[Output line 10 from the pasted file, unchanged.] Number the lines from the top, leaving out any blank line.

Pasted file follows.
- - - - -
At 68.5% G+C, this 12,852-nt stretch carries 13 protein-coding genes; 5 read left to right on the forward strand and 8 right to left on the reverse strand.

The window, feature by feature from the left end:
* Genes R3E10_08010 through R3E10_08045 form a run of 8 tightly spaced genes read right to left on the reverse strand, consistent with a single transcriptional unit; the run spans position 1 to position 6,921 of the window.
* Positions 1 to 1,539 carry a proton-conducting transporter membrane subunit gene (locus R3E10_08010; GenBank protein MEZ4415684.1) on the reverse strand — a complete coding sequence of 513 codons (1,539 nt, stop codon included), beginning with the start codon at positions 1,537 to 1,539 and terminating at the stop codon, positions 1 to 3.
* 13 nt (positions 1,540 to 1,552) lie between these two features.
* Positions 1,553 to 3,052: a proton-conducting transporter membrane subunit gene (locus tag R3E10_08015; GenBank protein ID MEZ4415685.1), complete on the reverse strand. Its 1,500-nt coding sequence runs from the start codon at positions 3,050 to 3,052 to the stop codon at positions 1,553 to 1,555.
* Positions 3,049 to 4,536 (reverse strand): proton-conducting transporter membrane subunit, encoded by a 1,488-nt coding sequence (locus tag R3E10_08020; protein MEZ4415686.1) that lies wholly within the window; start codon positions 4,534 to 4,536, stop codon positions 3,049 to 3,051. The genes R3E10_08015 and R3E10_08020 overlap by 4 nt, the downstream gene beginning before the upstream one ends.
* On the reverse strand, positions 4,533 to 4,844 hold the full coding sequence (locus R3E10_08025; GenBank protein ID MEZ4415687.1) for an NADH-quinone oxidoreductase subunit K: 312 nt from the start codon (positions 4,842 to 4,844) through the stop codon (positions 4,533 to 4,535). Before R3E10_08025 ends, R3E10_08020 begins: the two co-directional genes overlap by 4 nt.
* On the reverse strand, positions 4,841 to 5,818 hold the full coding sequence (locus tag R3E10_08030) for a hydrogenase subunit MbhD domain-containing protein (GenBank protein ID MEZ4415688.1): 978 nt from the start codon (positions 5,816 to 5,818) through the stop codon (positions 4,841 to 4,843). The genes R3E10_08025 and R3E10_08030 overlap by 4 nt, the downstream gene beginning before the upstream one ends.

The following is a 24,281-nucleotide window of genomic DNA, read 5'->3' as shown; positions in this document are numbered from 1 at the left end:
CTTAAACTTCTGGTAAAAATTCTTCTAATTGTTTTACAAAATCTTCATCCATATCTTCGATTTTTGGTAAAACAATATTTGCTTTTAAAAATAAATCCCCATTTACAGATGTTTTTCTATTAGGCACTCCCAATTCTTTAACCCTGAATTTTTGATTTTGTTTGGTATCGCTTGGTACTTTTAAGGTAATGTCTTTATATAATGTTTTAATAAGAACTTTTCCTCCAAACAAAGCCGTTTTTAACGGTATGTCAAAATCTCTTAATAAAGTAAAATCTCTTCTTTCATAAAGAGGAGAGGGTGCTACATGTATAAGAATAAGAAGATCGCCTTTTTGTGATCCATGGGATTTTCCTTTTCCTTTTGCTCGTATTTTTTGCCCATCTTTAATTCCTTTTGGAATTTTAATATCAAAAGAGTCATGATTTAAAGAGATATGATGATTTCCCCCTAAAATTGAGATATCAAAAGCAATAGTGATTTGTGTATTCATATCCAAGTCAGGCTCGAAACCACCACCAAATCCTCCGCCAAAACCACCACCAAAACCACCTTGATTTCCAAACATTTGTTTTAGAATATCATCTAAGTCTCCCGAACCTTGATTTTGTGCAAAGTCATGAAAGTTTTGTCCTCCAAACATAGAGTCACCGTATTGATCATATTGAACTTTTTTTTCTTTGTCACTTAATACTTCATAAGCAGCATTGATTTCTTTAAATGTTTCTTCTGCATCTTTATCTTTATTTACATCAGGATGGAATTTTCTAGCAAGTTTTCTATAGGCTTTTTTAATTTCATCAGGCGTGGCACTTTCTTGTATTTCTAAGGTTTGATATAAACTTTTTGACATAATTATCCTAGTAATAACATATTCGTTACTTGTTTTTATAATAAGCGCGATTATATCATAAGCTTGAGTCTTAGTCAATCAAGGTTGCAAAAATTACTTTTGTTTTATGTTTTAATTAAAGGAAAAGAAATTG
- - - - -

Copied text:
The following is a 24,281-nucleotide window of genomic DNA, read 5'->3' as shown; positions in this document are numbered from 1 at the left end: